Posted: August 04, 2013
HARRISBURG – A Republican state representative calls it a matter of academic freedom.
Science-education advocates claim it’s nothing but a backdoor attempt to allow public schools to discuss Bible-based creationism.
Rep. Stephen Bloom (R., Cumberland) circulated a memo to his colleagues Thursday seeking cosponsors for planned legislation to allow students in public elementary and secondary schools to question or critique “the scientific strengths and weaknesses of existing scientific theories.”
In an interview, Bloom said the purpose of his bill was not to supplant what is now taught in classrooms – including, he said, evolution and global warming – but to foster an atmosphere that allows for a free exchange of ideas if a student were to question or disagree with the teaching.
“In the real world, outside of academia, scientific theory is up for all kinds of argument,” Bloom said. “I don’t think it’s right to exclude any particular kind of argument prima facie. If a student wants to discuss a criticism, he or she should be able to.”
Bloom rebuffed any suggestion his measure was an attempt to introduce religious teachings in public-school science classes. And he said he did not believe his idea would butt up against the landmark 2005 decision on intelligent design by a federal judge in Pennsylvania. In that case, Kitzmiller v. Dover, Judge John E. Jones III wrote that the teaching of intelligent design was a “relabeling” of creationism, and therefore violated the constitutional separation of church and state.
Bloom said he was not advocating changing curriculum or mandating that anything specific be taught.
“This is not prescribing any religious teaching in the school,” he said. “There is no prescription that any religious-based theory be taught.”
Steve Miskin, a spokesman for the House Republican caucus, said he was not aware of Bloom’s memo and noted that it was not yet in bill form. “It is only a concept,” Miskin said, adding that members of his caucus had not discussed the matter and did not yet have a position.
Since 2004, there have been 50 so-called academic freedom bills introduced nationwide. Louisiana and, more recently, Tennessee have adopted them into law.
Bloom’s measure would likely be opposed by the American Civil Liberties Union of Pennsylvania, legislative director Andy Hoover said.
“The cosponsorship memo suggests this is the code people use when they want to inject religion into public-school science classrooms,” Hoover said. “Let’s leave science education to educators, and not pastors and legislators.”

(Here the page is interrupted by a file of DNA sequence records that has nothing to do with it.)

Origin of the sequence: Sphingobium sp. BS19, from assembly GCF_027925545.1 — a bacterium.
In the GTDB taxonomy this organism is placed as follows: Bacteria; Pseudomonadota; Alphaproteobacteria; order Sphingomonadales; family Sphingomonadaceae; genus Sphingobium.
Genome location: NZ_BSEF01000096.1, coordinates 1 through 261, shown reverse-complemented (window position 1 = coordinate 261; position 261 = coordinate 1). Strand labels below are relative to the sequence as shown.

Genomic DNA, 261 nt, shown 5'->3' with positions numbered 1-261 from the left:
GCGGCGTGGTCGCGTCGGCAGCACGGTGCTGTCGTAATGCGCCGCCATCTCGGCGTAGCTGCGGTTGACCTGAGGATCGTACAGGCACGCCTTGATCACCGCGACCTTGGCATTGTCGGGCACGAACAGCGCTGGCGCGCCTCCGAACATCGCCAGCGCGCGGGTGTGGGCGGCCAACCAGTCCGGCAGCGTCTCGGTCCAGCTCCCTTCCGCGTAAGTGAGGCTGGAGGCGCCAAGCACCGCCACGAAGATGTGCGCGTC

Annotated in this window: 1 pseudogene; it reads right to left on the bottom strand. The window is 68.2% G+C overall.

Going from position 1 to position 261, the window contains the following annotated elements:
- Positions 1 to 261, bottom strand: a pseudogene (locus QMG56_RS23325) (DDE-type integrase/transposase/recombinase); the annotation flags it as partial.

Eugenie Scott, executive director of the National Center for Science Education in California, which advocates to protect the teaching of evolution science in schools, called academic freedom efforts the latest repackaging of creationism.
“People who promote these bills are clearly going after evolution,” Scott said. “Because of the various court decisions, they can’t overtly promote creationism, so they’ve found a backdoor way of promoting creationism.”
What is and isn’t a scientific debate
The media need to understand the difference between a genuine scientific debate, and the fact that a very vocal minority can disagree with an overwhelming consensus of evidence
Creation story isn’t science but reveals God’s love, pope says
By Carol Glatz
Catholic News Service
VATICAN CITY (CNS) — The biblical account of creation isn’t a textbook for science, Pope Benedict XVI said.
Instead, the first chapter of Genesis reveals the fundamental truth about reality: that the world is not the result of chaos, but is born of and continually supported by God’s love, the pope said Feb. 6 at his weekly general audience.
In a series of Year of Faith audience talks about the creed, Pope Benedict touched on the description of God as “creator of heaven and earth.”
In an age of science and advanced technology, how are Catholics supposed to understand the Old Testament account of creation that says God created the heavens and earth in six days, and rested on the seventh? the pope asked.
“The Bible isn’t meant to be a manual of natural science,” the pope told the estimated 5,000 visitors and pilgrims gathered for his audience. “Instead it is meant to make understandable the authentic and deep truth of all things,” he said.
My sincerest apologies, david, for making that mistake..
BTW, I looked for the comment that you said wasn’t posted but couldn’t find it in the spam filter this morning.
My questions were asked in sincerity. As I wrote earlier, you really haven’t stated specifically what you believe about the creation/origins of this planet, its age, etc.
I believe that he Earth is many more than 6,000 to 10,000 years old. How old do you think the Earth is?
Do you believe the Earth and all the heavens and all creatures living on it were created in less than a week?
Do you believe that there was an ark that housed two of every kind of animal during a great flood?
Do you believe that humans and dinosaurs co-existed on Earth?
You need only answer the last three questions with a “yes” or “no.”
Do you feel that there is no further need to engage me in discussion because you want to avoid answering direct questions?
I don’t care whether a Democratic or Republican President established the NAS. What has politics got to do with this discussion?
Comments are closed.